In ‘Searching for Salim Omar’, a track about his late father, Adil writes/raps: “Abandoned everything, to go off on my own/And do anything to talk to you or touch you again/Even if it meant going insane, soaking the pain/Self immolation in the flow of the game/We both gamblers by nature, guess we both are the same/I threw the keys of my salvation on the ocean floor and got ‘em/Imagine if I hadn’t, what all this could have been/A nose dive, failed engine and a crooked wing/Denied your presence for the longest time/And then I learned you always had my back along the lines/And as I face not only my demons but also yours/I saw your face staring at me through the corridors/Then all the pain it turned to blessing for me/When I learned you had a message for me…”
Every song, both visually and sonic wise, is about his demons and victories, be it screaming in front of a mirror, or learning lessons from life. But because this is a visual film from Adil Omar, it also feels like a personal but colourful trip, one featuring a protagonist who searches for the self via his authentic, if somewhat kaleidoscope-esque trip.
The greater context between transcendence, the film, album and instrumentals
In addition to the ten-track album, Adil has never been this vulnerable on any of his releases. With each song, Transcendence reveals something.
On the first song, the tone is set for the project via the lyrics. It is also a precursor of Mastery in tone and mood as well. Several songs also represent Adil Omar’s overall taste in music, a stylistic ode that is also present in the intro, ranging from Dr. Dre, NIN to psychedelic ‘60s rock like Pink Floyd and The Doors.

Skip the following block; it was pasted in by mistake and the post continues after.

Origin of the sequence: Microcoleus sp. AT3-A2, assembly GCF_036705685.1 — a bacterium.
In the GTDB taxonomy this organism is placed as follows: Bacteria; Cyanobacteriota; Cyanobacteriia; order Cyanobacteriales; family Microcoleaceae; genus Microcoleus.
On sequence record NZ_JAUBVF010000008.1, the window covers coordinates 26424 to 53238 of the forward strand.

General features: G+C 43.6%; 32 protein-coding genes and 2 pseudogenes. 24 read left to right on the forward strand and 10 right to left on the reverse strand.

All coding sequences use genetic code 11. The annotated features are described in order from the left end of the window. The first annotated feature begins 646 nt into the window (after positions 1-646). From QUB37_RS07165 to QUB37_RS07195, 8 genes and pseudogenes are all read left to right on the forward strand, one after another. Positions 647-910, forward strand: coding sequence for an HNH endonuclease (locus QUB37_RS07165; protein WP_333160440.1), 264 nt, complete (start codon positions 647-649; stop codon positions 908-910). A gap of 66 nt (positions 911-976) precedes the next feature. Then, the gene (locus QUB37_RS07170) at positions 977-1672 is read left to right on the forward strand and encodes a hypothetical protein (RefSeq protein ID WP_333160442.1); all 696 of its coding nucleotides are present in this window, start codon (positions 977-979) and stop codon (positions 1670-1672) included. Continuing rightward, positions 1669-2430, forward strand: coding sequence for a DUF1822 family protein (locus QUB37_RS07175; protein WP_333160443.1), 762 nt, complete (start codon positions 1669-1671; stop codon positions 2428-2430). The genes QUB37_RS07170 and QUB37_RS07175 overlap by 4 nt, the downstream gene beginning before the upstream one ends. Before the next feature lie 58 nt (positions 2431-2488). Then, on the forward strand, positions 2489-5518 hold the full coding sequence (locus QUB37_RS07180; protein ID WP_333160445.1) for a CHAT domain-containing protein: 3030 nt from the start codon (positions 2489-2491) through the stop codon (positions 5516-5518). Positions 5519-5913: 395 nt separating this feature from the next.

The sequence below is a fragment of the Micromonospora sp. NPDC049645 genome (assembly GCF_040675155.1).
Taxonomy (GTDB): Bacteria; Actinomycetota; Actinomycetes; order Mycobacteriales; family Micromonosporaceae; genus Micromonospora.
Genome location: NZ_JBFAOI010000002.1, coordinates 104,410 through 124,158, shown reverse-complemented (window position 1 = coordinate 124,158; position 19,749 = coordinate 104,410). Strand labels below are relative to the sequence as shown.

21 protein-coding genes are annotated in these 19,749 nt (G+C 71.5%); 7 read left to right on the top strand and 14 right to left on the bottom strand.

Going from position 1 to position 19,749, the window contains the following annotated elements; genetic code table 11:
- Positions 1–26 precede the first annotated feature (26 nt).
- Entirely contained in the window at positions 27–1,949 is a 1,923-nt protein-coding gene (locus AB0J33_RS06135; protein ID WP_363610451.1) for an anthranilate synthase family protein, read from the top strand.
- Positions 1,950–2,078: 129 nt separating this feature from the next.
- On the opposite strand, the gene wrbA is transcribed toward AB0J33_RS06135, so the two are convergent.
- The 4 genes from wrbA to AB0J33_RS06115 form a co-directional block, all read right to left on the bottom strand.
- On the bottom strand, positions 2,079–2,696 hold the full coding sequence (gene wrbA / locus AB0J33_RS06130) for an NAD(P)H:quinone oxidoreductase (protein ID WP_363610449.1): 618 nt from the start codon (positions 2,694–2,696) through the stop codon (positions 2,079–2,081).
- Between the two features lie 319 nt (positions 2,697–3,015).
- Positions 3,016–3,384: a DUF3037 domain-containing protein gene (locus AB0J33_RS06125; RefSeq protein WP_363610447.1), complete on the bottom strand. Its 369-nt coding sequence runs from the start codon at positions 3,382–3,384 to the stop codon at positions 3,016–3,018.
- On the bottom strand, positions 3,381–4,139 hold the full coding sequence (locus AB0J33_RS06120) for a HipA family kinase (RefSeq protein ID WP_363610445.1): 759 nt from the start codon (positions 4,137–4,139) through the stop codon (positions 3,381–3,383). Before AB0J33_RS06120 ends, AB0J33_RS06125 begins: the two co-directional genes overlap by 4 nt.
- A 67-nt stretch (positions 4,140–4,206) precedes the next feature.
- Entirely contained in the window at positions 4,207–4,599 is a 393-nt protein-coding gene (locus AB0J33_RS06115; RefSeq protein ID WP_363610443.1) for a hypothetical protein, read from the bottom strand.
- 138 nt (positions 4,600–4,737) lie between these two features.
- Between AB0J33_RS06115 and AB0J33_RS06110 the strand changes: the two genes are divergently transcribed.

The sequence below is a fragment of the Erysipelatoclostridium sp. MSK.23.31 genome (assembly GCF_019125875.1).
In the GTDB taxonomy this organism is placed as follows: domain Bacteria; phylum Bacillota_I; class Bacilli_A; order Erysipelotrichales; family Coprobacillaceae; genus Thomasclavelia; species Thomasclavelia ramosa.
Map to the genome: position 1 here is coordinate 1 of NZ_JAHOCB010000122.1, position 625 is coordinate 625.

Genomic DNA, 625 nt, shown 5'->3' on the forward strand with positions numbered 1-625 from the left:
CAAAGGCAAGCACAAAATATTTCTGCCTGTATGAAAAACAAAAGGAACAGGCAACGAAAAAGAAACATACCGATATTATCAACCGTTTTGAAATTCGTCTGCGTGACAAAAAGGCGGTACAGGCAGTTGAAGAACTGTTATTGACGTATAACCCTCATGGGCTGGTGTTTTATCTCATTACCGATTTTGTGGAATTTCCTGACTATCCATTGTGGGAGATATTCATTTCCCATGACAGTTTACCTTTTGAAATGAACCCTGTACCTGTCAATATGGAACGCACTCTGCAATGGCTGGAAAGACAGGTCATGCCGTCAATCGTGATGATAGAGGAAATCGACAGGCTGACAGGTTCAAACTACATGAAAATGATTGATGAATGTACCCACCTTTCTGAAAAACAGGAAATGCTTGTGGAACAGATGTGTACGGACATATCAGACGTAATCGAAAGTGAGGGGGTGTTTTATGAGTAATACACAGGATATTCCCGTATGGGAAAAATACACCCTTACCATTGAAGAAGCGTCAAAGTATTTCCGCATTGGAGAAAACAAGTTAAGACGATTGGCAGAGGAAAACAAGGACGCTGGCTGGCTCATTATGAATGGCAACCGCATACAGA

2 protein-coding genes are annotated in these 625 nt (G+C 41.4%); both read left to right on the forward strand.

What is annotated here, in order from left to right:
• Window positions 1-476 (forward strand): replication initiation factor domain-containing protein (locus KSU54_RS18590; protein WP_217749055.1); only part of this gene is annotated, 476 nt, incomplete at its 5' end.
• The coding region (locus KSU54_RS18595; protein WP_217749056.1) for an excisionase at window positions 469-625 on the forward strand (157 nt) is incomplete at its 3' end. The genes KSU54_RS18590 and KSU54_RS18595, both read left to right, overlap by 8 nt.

In ‘Champions’, a self-explanatory track in terms of lyrics, it feels like an inner dialogue. It’s the fuel and fire and self belief that has kept Adil going, even when things were working against him. Sonically it’s Adil getting nostalgic about Islamabad on the entire album. So we see a vibe consisting of big Jeeps, guns, 1990s, street fighter, childhood, video games, rocky, victory. That’s what the music looks and sounds like to me.
‘The Great Receiver’ is co-produced with Shamoon Ismail and appears as if an ode to early 90s hip hop: Gang Starr, Tribe, etc but Adil’s own spin with a focus on spirituality and time travel.
On ‘Observer’, there is a Noor Jehan sample and is more about people and perceptions with Adil’s ‘Moreso’, an alias, having an inner dialogue with Adil as he has a conversation with his higher and lower (ego) self and those who doubted him.
But the heaviest song on the album is ‘The Void’ where and while a nod to Nine Inch Nails stylistically is present, it tackles themes of depression, childhood struggles, the loss of a father at a young age. It doesn’t end there, as Adil raps: “Lost our father to the void without a turn for any closure/Didn’t let the same happen to our mother.” He goes on about his own near to death experience, being electrocuted in the shower, mental illness, suffering abuse as a kid, PTSD, loss of innocence – things Adil Omar doesn’t talk about. In the video of the ending of the ‘The Void’, we are introduced to Adil’s M Bison inspired super-villain alter ego, which we assume he will build on further in Mastery.
‘Discovery’ is the follow-up to ‘The Void’ with the vocal sample throughout in the intro and bridge being Adil’s Nani. It’s a very spiritual track with Talal Qureshi having served as co-producer and a featured artist; it also features Tim Armstrong from Rancid on guitars.
Vulnerable, naked, sarcastic, narcissistic, the album is about his journey in life and all the lyrics featured on Genius (the website) give one a deeper insight about who Adil Omar is – his humanity, his struggles and his triumph.
The record is Adil’s personal triumph as well as he breaks the barriers set for him as a Pakistani hip-hop/rap artist. It is also symbolic because Adil has no plans to use desi sounds in his upcoming work, almost as a farewell.
It would be unfair to recommend one song. Listen, watch and read (the lyrics) of all of them and a different Adil Omar will emerge, one the public doesn’t get to see often – or at all.